Fair: And that’s the work that we’re in right now, in some ways: hearts and minds. For many people, they’re still trying to figure out what’s the benefit of being an equitable grantmaker. So we’re still doing a lot of convincing. We’re helping people reset around right.
Advancing philanthropy con brio*
*in a vigorous or brisk manner – often used as a direction in music.
Fair: Here’s something we like to ask all of our guests: What do you see coming next, not only for your organization but for philanthropy?
Bank: First of all, I think we’ve learned a lot in the past 11 months that we probably should have learned long before. One of those things is that people are more resilient than we imagine them to be, and that our job as philanthropists is, once again, to trust people.
A lot of us shifted immediately: “Let’s do what we should’ve been doing more of before,” which is much more flexible funding. But I think the movement towards general operating support is still too slow. The issue of general operating support and flexible funding is incredibly, incredibly important for success – especially in the field of human rights, or civil rights, or social justice, where the change we are seeking is long-term. This is not going to be a program for one year.
I also think that the field of philanthropy is going through a very important cultural reckoning. We’ve been talking a little bit about that, about what it means for people in fancy offices in New York or San Francisco to devise frameworks and conceptual guides and ideas about what’s best for the people who are most vulnerable, most oppressed, most persecuted, and most poorly resourced. So many have said that already besides me, but I think it’s going to take a lot of us saying it a lot more to break that pattern in philanthropy. I think we need to be better interpreters – more fierce interpreters, maybe – about what works.
Fair: Absolutely. It’s been interesting to hear some CEOs recognizing that the speed by which we all transitioned, not only to make grants very quickly but also to restructure our way of thinking and doing, our systems and our idea of risk – that our grants managers were a huge asset in that.
And it sounds like that is the way you’re operating every day. It comes back to the trio, to positioning people in a way that they can all elevate and activate each other, without letting power dynamics become a barrier to success.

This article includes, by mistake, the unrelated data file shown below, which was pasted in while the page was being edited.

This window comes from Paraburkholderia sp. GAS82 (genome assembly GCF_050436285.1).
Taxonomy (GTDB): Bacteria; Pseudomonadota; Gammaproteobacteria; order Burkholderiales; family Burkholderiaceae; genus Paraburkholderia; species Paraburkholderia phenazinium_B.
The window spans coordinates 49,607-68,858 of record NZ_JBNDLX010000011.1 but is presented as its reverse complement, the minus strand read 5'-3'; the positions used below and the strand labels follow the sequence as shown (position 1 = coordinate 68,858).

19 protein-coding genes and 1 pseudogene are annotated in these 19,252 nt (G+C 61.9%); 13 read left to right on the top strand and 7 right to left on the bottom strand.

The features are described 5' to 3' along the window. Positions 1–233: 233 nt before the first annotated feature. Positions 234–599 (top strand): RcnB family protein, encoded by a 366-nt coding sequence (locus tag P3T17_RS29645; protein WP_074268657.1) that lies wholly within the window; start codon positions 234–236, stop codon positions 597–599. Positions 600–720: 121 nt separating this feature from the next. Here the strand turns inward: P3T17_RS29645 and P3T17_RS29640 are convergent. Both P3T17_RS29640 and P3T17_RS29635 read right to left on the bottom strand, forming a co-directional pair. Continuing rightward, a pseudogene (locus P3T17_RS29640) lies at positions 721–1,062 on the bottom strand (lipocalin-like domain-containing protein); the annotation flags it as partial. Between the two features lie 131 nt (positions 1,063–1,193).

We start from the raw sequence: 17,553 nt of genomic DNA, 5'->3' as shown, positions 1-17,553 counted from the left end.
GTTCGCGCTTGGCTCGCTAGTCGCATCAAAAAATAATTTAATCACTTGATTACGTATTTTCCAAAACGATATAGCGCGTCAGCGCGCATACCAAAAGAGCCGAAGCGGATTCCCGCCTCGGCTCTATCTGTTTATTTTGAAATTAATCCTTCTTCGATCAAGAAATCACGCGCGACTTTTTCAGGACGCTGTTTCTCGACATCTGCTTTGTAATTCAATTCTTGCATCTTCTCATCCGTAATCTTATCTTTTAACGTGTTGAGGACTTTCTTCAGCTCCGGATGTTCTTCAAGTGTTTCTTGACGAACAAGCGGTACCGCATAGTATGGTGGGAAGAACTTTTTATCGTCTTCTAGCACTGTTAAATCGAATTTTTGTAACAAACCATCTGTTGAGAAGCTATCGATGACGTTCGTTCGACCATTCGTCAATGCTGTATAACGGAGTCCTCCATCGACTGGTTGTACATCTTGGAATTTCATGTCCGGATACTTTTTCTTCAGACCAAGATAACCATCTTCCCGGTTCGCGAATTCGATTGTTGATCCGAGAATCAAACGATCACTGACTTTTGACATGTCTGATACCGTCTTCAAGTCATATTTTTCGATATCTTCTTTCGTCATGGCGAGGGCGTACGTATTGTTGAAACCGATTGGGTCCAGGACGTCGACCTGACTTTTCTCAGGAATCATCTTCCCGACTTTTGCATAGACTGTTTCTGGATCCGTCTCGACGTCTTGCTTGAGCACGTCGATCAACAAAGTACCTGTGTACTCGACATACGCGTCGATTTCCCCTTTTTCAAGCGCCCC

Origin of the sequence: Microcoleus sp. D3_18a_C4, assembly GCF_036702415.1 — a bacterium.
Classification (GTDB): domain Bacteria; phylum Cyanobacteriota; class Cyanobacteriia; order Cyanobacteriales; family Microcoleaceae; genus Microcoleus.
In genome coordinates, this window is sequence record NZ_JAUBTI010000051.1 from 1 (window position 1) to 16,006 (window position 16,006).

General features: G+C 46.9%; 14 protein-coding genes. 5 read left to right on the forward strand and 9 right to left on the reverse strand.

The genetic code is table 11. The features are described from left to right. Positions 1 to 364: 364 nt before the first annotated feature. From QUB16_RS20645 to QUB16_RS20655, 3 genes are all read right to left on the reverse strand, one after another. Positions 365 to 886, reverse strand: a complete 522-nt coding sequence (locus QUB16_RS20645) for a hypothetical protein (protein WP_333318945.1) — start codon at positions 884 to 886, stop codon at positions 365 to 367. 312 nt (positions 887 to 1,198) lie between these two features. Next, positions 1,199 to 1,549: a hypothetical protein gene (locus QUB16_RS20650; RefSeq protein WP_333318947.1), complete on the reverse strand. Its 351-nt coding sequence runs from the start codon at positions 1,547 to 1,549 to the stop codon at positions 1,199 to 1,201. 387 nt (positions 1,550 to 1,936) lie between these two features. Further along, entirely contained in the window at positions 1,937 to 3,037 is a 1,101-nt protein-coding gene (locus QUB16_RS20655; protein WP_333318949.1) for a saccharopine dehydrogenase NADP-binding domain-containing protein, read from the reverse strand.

Bank: One of our grantee partners in India so exemplifies what you’re talking about. HUMSAFAR is an organization whose mission is to stop sexual violence, with a center for girls and women who have been abused. Last March, India went into one of the quickest lockdowns in the world and, as you know, there were hundreds of thousands of migrant workers with no food, no access to anything. So HUMSAFAR looked at all these stranded people and immediately shifted: They were going to distribute emergency food to these vulnerable communities.
As the organization funding HUMSAFAR, we didn’t say to them, “You shouldn’t be giving food to migrant workers.” We said, “This is what’s on your doorstep, this is the life-saving work you need to do;” they shifted, and we were able to support them. What’s most important about this story is how that decision changed hearts and minds: As an organization, they were doing something that wasn’t always so popular in their community, particularly amongst the men. But all of a sudden they were a credible voice in that community: They were feeding these men who, in the past, probably didn’t like so much that they were being held accountable for their sexual violence and behavior.
Through this partnership, where we really listen and allow community leaders to do what it is they need to do, we’re also helping to build a social sector and to change hearts and minds. We have to be vigilant about that partnership, and about undoing our power.
Fair: I think that’s so perfectly said for the aspiration for the sector. Because we know that there’s much work to do in undoing that power, and to trust – just to trust.